You may have never even heard of the term ‘diesel particulate filter’ before today. However, chances are that if you’re the proud owner of a diesel-powered European vehicle, then you most definitely have one sitting in your car at this very moment. Needless to say, as it is with most other parts of your automobile, it’s a good idea to get a firm grasp on what they are and how they work, so that you can identify when things go wrong and promptly respond to the situation. In this way, you will be able to extend the life of your vehicle, whilst also bulking up on your level of knowledge.
Now, we realise that mechanic mumbo-jumbo can be pretty tough to comprehend at times, especially if you’ve had little to no experience dealing with vehicles beforehand. Luckily, we’ve broken down all you need to know about your diesel particulate filter, or DPF, into simple and digestible little pieces, so that you can gain a much clearer understanding of how this small cog functions in the works of your entire vehicle.
What Is a DPF?
A DPF, which has been mandatory in diesel vehicles since 2008 in Australia, is a ceramic filter which sits in your vehicle’s exhaust system. Its primary function is to collect the soot that is created when diesel fuel is burned, and prevent it from escaping out through the tailpipe into the atmosphere.
Soot is known to have an incredibly devastating effect upon the environment, contributing to a number of issues including haze and acidification of lakes and rivers. For human workers regularly exposed to soot, it can also increase the risks of developing certain cancers, particularly lung and bladder cancer. That said, a proper functioning DPF is not only vital towards ensuring your vehicle’s health and performance, but also for minimising negative effects inflicted upon the environment.
How Often Should It Be Cleaned?
As your DPF collects soot over time, it will eventually need to go through the process of regeneration, which is essentially like a cleaning process. There are three different types of methods used for regeneration:
- Passive Regeneration
This takes place automatically. When you take your vehicle out for a long drive, it gives time for the exhaust to heat up to a high enough temperature, which is then able to carry out the process of regeneration by burning off the stored soot.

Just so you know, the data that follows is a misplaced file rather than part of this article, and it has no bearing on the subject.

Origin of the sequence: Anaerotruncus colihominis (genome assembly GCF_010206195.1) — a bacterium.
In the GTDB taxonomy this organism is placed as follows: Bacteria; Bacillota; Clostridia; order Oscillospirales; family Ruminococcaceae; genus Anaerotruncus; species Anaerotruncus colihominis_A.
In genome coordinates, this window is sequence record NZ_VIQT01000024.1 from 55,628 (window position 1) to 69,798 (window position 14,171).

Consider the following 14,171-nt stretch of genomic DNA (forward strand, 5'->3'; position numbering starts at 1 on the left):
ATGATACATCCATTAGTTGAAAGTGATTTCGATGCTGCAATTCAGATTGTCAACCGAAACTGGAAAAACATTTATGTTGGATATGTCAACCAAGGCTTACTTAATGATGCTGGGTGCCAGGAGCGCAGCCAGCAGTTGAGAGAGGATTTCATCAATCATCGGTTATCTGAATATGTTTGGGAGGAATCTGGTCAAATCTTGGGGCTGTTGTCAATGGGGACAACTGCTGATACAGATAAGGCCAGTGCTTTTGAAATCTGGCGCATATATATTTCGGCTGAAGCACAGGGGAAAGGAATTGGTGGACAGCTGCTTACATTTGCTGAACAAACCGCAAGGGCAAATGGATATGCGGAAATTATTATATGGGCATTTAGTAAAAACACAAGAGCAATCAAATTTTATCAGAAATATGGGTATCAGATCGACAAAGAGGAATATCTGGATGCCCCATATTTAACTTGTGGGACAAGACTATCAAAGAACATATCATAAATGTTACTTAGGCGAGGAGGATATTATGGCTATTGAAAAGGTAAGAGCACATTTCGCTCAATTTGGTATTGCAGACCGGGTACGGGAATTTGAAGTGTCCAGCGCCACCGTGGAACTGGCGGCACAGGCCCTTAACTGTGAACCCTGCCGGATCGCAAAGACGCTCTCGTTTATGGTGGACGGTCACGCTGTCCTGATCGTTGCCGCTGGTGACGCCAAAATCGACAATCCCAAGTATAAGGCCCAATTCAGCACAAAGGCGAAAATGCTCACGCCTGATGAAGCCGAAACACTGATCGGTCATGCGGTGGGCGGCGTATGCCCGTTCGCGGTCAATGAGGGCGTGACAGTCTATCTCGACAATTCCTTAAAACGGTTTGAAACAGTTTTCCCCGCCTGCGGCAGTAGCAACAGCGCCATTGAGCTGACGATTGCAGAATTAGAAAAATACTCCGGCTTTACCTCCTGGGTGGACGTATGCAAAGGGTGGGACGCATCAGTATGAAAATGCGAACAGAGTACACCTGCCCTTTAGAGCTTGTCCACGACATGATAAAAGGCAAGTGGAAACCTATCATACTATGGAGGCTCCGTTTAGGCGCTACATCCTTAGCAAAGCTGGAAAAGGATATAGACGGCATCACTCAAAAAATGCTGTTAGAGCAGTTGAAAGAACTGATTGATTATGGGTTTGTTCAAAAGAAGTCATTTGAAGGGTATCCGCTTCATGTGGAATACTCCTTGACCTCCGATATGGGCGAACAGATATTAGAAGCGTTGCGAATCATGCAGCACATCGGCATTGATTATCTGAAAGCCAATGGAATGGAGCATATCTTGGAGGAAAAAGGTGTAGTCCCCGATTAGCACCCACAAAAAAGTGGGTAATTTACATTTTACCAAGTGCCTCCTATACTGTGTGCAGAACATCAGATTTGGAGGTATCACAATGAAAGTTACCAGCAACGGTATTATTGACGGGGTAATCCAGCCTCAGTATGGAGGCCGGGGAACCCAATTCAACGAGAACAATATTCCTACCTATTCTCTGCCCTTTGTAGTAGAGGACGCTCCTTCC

- Active Regeneration
This occurs when your vehicle’s exhaust isn’t able to heat up to the ideal temperature needed to clean out the DPF filter on its own. It involves having an extra amount of fuel injected automatically, controlled by your vehicle’s ECU, which then allows your exhaust to reach this ideal temperature and burn off the excess soot. Your warning light may come on however, if the regeneration process is not carried out in full.
- Forced Regeneration– Forced regeneration will become necessary when passive and active regeneration fails, and your warning light continues to show that your DPF filter is blocked. It involves your mechanic connecting a diagnostic scanning tool to your vehicle, which will then force it to carry out the regeneration process.
Of course, automatic regeneration can only occur if your vehicle meets the specific conditions required. For example, if you only take your vehicle out for short city drives, then it may not allow the DPF to get to the temperature it needs in order to burn off stored soot. This is the exact reason why a DPF service is so important for vehicle owners to get at around every 50,000kms. Through having your DPF cleaned and serviced at these intervals, you can ensure to avoid a number of issues associated with a clogged DPF filter, including increased emissions, decreased engine performance and costly repairs.
In addition to this, bringing your car in for service also allows your mechanic to check up on your Exhaust Gas Recirculation (EGR) system, which is the system responsible for directing some exhaust gases back into the engine intake manifold in order to lower combustion temperature. This is especially relevant because when an EGR valve becomes clogged, it can also cause issues with your DPF. Such issues occur as the clogged EGR valve increases the amount of diesel soot that is passed on to the DPF, leading to faster blockage. As such, it’s important for you to always subject your vehicle to routine maintenance so that your mechanic can identify any issues before they have the chance to develop further. Moreover, if you experience any symptoms of a blocked DPF or EGR valve, be sure to arrange an appointment with your local workshop right away.
Book in for a DPF Service at European Prestige Auto Service
By keeping up with your luxury vehicle’s servicing needs, you can ensure to keep your diesel particulate filter in top condition, whilst also ensuring high performance and an extended lifespan for your entire automobile. At European Prestige Auto Service, our skilful mechanics are well versed in dealing with a range of different European vehicle brands, including BMW, Audi, Mercedes-Benz, Renault and Citroen to name a few. Equipped with the latest technology and backed with a wealth of experience and expertise, our team of diligent auto technicians are dedicated towards providing your vehicle with the highest standards for care and servicing there is.
So, to book your vehicle in for a DPF service with European Prestige Auto Service, be sure to call us now!